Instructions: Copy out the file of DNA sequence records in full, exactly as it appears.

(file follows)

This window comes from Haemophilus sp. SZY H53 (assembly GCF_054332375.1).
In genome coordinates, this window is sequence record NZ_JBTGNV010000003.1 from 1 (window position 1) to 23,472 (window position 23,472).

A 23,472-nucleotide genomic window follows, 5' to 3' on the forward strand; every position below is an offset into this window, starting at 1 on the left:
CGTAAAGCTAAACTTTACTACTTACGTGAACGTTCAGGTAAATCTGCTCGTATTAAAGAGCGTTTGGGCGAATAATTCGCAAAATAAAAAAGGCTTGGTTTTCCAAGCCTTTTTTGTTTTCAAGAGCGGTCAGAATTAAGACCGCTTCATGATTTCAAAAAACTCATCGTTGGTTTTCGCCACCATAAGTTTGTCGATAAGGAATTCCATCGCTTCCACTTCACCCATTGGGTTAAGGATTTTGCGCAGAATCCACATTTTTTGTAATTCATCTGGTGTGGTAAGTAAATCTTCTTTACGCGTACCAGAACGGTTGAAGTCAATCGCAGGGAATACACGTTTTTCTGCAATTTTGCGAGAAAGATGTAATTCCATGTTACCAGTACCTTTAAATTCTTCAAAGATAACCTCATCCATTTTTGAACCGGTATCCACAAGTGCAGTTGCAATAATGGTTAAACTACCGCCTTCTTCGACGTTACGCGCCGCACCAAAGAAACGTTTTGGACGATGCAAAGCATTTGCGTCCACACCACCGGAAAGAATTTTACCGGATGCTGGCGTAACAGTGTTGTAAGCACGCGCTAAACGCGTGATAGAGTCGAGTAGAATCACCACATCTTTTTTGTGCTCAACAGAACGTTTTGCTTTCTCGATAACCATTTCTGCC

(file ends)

This window comes from Haemophilus sp. SZY H53 (assembly GCF_054332375.1).
In genome coordinates, this window is sequence record NZ_JBTGNV010000003.1 from 1 (window position 1) to 23,472 (window position 23,472).

A 23,472-nucleotide genomic window follows, 5' to 3' on the forward strand; every position below is an offset into this window, starting at 1 on the left:
CGTAAAGCTAAACTTTACTACTTACGTGAACGTTCAGGTAAATCTGCTCGTATTAAAGAGCGTTTGGGCGAATAATTCGCAAAATAAAAAAGGCTTGGTTTTCCAAGCCTTTTTTGTTTTCAAGAGCGGTCAGAATTAAGACCGCTTCATGATTTCAAAAAACTCATCGTTGGTTTTCGCCACCATAAGTTTGTCGATAAGGAATTCCATCGCTTCCACTTCACCCATTGGGTTAAGGATTTTGCGCAGAATCCACATTTTTTGTAATTCATCTGGTGTGGTAAGTAAATCTTCTTTACGCGTACCAGAACGGTTGAAGTCAATCGCAGGGAATACACGTTTTTCTGCAATTTTGCGAGAAAGATGTAATTCCATGTTACCAGTACCTTTAAATTCTTCAAAGATAACCTCATCCATTTTTGAACCGGTATCCACAAGTGCAGTTGCAATAATGGTTAAACTACCGCCTTCTTCGACGTTACGCGCCGCACCAAAGAAACGTTTTGGACGATGCAAAGCATTTGCGTCCACACCACCGGAAAGAATTTTACCGGATGCTGGCGTAACAGTGTTGTAAGCACGCGCTAAACGCGTGATAGAGTCGAGTAGAATCACCACATCTTTTTTGTGCTCAACAGAACGTTTTGCTTTCTCGATAACCATTTCTGCC